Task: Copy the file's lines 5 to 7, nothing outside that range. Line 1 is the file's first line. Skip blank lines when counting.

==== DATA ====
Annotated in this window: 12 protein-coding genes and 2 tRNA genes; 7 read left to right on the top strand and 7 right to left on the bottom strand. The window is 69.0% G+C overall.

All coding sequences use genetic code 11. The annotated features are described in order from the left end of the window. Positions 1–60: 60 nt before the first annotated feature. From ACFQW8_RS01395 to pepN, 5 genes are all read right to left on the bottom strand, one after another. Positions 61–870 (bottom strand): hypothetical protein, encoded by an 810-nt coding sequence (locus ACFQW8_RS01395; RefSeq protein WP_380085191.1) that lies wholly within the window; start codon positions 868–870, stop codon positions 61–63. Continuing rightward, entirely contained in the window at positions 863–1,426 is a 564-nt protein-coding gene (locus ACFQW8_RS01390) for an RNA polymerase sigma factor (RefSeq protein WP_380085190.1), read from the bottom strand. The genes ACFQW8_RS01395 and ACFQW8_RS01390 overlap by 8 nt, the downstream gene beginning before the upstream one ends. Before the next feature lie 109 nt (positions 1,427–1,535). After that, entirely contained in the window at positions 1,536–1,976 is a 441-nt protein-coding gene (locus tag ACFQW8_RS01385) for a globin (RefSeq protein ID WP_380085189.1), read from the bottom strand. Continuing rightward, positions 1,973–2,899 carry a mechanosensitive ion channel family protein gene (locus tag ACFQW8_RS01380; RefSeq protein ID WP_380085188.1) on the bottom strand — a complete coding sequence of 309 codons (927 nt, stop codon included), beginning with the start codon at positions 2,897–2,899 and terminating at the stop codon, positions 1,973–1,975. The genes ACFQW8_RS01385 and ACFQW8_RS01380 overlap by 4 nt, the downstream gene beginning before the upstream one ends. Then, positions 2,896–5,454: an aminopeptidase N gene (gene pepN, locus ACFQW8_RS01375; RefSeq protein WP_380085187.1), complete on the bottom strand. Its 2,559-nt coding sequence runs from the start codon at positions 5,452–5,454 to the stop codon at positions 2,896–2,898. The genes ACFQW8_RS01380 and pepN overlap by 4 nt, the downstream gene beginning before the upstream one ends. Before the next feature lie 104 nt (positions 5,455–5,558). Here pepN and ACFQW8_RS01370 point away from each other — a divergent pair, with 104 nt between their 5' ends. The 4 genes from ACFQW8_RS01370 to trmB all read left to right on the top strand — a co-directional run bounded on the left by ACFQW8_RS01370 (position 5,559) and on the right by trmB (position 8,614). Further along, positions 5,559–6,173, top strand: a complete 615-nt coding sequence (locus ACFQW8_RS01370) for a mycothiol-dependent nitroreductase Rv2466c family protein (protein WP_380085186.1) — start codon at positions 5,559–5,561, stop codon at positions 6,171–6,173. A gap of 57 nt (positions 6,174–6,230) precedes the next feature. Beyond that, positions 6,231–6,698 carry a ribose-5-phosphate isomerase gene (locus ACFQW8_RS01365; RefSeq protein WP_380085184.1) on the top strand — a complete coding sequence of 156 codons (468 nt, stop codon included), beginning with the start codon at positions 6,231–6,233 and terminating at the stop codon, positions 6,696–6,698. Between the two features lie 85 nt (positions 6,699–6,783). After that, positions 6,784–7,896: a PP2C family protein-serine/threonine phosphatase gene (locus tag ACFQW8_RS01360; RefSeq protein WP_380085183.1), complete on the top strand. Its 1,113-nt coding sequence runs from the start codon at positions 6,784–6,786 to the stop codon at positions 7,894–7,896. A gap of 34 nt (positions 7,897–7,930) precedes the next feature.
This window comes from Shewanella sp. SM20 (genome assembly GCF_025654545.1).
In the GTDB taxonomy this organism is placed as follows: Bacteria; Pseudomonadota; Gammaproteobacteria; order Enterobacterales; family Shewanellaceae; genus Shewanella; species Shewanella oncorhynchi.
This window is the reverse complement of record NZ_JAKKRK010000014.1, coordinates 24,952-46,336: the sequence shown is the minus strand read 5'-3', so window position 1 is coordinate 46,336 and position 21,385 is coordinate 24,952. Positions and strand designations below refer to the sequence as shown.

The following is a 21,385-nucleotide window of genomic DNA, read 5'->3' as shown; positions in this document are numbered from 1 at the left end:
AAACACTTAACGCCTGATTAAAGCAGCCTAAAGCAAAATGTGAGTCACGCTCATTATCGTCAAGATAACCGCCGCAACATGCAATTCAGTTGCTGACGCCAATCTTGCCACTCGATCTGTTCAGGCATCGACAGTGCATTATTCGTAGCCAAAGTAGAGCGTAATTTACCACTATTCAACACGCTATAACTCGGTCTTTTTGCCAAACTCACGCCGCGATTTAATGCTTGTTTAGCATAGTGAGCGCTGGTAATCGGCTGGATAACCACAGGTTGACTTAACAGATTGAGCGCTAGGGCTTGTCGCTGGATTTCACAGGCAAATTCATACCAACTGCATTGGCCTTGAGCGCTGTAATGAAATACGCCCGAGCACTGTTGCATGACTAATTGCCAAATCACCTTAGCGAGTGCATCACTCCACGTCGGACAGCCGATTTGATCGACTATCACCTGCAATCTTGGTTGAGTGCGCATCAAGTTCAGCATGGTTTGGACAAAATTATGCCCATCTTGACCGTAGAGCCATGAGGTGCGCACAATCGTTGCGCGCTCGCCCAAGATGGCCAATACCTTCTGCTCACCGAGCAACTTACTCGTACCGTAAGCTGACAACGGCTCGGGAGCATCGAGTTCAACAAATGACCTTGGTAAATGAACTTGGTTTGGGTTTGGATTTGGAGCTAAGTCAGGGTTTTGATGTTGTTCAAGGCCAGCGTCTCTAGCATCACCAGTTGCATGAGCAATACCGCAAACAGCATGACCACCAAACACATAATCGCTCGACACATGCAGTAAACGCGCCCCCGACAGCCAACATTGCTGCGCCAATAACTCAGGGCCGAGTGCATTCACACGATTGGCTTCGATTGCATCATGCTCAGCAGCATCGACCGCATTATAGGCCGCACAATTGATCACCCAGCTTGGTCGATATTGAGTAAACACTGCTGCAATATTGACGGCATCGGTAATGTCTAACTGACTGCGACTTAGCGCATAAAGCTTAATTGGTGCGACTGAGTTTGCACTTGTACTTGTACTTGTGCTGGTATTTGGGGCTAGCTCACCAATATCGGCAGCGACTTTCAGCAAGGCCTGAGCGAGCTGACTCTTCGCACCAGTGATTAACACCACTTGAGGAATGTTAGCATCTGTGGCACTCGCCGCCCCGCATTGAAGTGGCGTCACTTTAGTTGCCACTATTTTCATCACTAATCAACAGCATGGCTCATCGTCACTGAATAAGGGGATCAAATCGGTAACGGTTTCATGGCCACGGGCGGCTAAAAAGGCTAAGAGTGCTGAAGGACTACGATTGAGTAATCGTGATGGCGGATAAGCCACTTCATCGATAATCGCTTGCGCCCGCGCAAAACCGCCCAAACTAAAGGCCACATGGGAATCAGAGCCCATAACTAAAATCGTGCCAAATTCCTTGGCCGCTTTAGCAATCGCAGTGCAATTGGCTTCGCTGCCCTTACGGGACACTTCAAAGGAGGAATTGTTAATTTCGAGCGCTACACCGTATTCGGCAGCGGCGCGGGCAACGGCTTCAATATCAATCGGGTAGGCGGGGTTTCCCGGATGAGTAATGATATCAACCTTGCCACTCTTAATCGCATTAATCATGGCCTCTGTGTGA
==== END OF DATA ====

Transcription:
This window is the reverse complement of record NZ_JAKKRK010000014.1, coordinates 24,952-46,336: the sequence shown is the minus strand read 5'-3', so window position 1 is coordinate 46,336 and position 21,385 is coordinate 24,952. Positions and strand designations below refer to the sequence as shown.

The following is a 21,385-nucleotide window of genomic DNA, read 5'->3' as shown; positions in this document are numbered from 1 at the left end:
AAACACTTAACGCCTGATTAAAGCAGCCTAAAGCAAAATGTGAGTCACGCTCATTATCGTCAAGATAACCGCCGCAACATGCAATTCAGTTGCTGACGCCAATCTTGCCACTCGATCTGTTCAGGCATCGACAGTGCATTATTCGTAGCCAAAGTAGAGCGTAATTTACCACTATTCAACACGCTATAACTCGGTCTTTTTGCCAAACTCACGCCGCGATTTAATGCTTGTTTAGCATAGTGAGCGCTGGTAATCGGCTGGATAACCACAGGTTGACTTAACAGATTGAGCGCTAGGGCTTGTCGCTGGATTTCACAGGCAAATTCATACCAACTGCATTGGCCTTGAGCGCTGTAATGAAATACGCCCGAGCACTGTTGCATGACTAATTGCCAAATCACCTTAGCGAGTGCATCACTCCACGTCGGACAGCCGATTTGATCGACTATCACCTGCAATCTTGGTTGAGTGCGCATCAAGTTCAGCATGGTTTGGACAAAATTATGCCCATCTTGACCGTAGAGCCATGAGGTGCGCACAATCGTTGCGCGCTCGCCCAAGATGGCCAATACCTTCTGCTCACCGAGCAACTTACTCGTACCGTAAGCTGACAACGGCTCGGGAGCATCGAGTTCAACAAATGACCTTGGTAAATGAACTTGGTTTGGGTTTGGATTTGGAGCTAAGTCAGGGTTTTGATGTTGTTCAAGGCCAGCGTCTCTAGCATCACCAGTTGCATGAGCAATACCGCAAACAGCATGACCACCAAACACATAATCGCTCGACACATGCAGTAAACGCGCCCCCGACAGCCAACATTGCTGCGCCAATAACTCAGGGCCGAGTGCATTCACACGATTGGCTTCGATTGCATCATGCTCAGCAGCATCGACCGCATTATAGGCCGCACAATTGATCACCCAGCTTGGTCGATATTGAGTAAACACTGCTGCAATATTGACGGCATCGGTAATGTCTAACTGACTGCGACTTAGCGCATAAAGCTTAATTGGTGCGACTGAGTTTGCACTTGTACTTGTACTTGTGCTGGTATTTGGGGCTAGCTCACCAATATCGGCAGCGACTTTCAGCAAGGCCTGAGCGAGCTGACTCTTCGCACCAGTGATTAACACCACTTGAGGAATGTTAGCATCTGTGGCACTCGCCGCCCCGCATTGAAGTGGCGTCACTTTAGTTGCCACTATTTTCATCACTAATCAACAGCATGGCTCATCGTCACTGAATAAGGGGATCAAATCGGTAACGGTTTCATGGCCACGGGCGGCTAAAAAGGCTAAGAGTGCTGAAGGACTACGATTGAGTAATCGTGATGGCGGATAAGCCACTTCATCGATAATCGCTTGCGCCCGCGCAAAACCGCCCAAACTAAAGGCCACATGGGAATCAGAGCCCATAACTAAAATCGTGCCAAATTCCTTGGCCGCTTTAGCAATCGCAGTGCAATTGGCTTCGCTGCCCTTACGGGACACTTCAAAGGAGGAATTGTTAATTTCGAGCGCTACACCGTATTCGGCAGCGGCGCGGGCAACGGCTTCAATATCAATCGGGTAGGCGGGGTTTCCCGGATGAGTAATGATATCAACCTTGCCACTCTTAATCGCATTAATCATGGCCTCTGTGTGA